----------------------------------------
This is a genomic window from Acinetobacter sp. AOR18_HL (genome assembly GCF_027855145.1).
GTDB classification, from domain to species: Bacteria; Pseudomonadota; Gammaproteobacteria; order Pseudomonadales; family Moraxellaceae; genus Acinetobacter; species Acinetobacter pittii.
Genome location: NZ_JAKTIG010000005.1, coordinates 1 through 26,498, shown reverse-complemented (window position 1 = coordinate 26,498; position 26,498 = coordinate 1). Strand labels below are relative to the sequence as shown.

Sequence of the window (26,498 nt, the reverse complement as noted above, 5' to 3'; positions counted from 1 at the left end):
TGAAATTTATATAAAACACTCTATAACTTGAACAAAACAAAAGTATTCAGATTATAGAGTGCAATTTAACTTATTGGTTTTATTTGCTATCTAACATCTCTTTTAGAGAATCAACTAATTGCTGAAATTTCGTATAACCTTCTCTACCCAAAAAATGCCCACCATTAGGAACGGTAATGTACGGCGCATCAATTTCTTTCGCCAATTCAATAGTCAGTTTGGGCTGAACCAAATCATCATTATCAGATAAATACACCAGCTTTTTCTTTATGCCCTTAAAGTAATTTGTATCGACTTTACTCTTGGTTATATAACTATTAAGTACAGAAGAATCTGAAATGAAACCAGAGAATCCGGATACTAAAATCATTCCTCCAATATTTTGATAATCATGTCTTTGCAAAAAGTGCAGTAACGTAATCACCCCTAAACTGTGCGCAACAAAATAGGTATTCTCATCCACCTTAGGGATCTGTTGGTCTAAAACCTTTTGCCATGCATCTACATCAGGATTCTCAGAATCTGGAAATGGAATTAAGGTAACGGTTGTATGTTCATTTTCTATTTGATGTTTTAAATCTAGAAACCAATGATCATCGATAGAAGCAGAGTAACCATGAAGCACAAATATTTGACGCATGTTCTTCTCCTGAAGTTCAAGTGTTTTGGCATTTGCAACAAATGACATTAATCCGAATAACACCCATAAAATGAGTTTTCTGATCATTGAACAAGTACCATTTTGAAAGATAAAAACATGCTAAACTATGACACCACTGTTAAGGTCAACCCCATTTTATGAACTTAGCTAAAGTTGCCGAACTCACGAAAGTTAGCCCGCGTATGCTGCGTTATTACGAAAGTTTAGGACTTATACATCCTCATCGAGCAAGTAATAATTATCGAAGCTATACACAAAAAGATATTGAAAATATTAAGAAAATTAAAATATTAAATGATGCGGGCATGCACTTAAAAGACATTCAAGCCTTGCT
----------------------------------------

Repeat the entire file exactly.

This is a genomic window from Acinetobacter sp. AOR18_HL (genome assembly GCF_027855145.1).
GTDB classification, from domain to species: Bacteria; Pseudomonadota; Gammaproteobacteria; order Pseudomonadales; family Moraxellaceae; genus Acinetobacter; species Acinetobacter pittii.
Genome location: NZ_JAKTIG010000005.1, coordinates 1 through 26,498, shown reverse-complemented (window position 1 = coordinate 26,498; position 26,498 = coordinate 1). Strand labels below are relative to the sequence as shown.

Sequence of the window (26,498 nt, the reverse complement as noted above, 5' to 3'; positions counted from 1 at the left end):
TGAAATTTATATAAAACACTCTATAACTTGAACAAAACAAAAGTATTCAGATTATAGAGTGCAATTTAACTTATTGGTTTTATTTGCTATCTAACATCTCTTTTAGAGAATCAACTAATTGCTGAAATTTCGTATAACCTTCTCTACCCAAAAAATGCCCACCATTAGGAACGGTAATGTACGGCGCATCAATTTCTTTCGCCAATTCAATAGTCAGTTTGGGCTGAACCAAATCATCATTATCAGATAAATACACCAGCTTTTTCTTTATGCCCTTAAAGTAATTTGTATCGACTTTACTCTTGGTTATATAACTATTAAGTACAGAAGAATCTGAAATGAAACCAGAGAATCCGGATACTAAAATCATTCCTCCAATATTTTGATAATCATGTCTTTGCAAAAAGTGCAGTAACGTAATCACCCCTAAACTGTGCGCAACAAAATAGGTATTCTCATCCACCTTAGGGATCTGTTGGTCTAAAACCTTTTGCCATGCATCTACATCAGGATTCTCAGAATCTGGAAATGGAATTAAGGTAACGGTTGTATGTTCATTTTCTATTTGATGTTTTAAATCTAGAAACCAATGATCATCGATAGAAGCAGAGTAACCATGAAGCACAAATATTTGACGCATGTTCTTCTCCTGAAGTTCAAGTGTTTTGGCATTTGCAACAAATGACATTAATCCGAATAACACCCATAAAATGAGTTTTCTGATCATTGAACAAGTACCATTTTGAAAGATAAAAACATGCTAAACTATGACACCACTGTTAAGGTCAACCCCATTTTATGAACTTAGCTAAAGTTGCCGAACTCACGAAAGTTAGCCCGCGTATGCTGCGTTATTACGAAAGTTTAGGACTTATACATCCTCATCGAGCAAGTAATAATTATCGAAGCTATACACAAAAAGATATTGAAAATATTAAGAAAATTAAAATATTAAATGATGCGGGCATGCACTTAAAAGACATTCAAGCCTTGCT